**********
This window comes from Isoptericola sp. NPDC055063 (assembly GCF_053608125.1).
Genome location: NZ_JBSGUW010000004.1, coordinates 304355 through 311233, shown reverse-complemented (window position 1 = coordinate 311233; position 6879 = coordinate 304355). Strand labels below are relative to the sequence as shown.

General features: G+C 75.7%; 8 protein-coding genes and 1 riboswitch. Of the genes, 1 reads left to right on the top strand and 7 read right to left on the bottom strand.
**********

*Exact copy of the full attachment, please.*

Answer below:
This window comes from Isoptericola sp. NPDC055063 (assembly GCF_053608125.1).
Genome location: NZ_JBSGUW010000004.1, coordinates 304355 through 311233, shown reverse-complemented (window position 1 = coordinate 311233; position 6879 = coordinate 304355). Strand labels below are relative to the sequence as shown.

General features: G+C 75.7%; 8 protein-coding genes and 1 riboswitch. Of the genes, 1 reads left to right on the top strand and 7 read right to left on the bottom strand.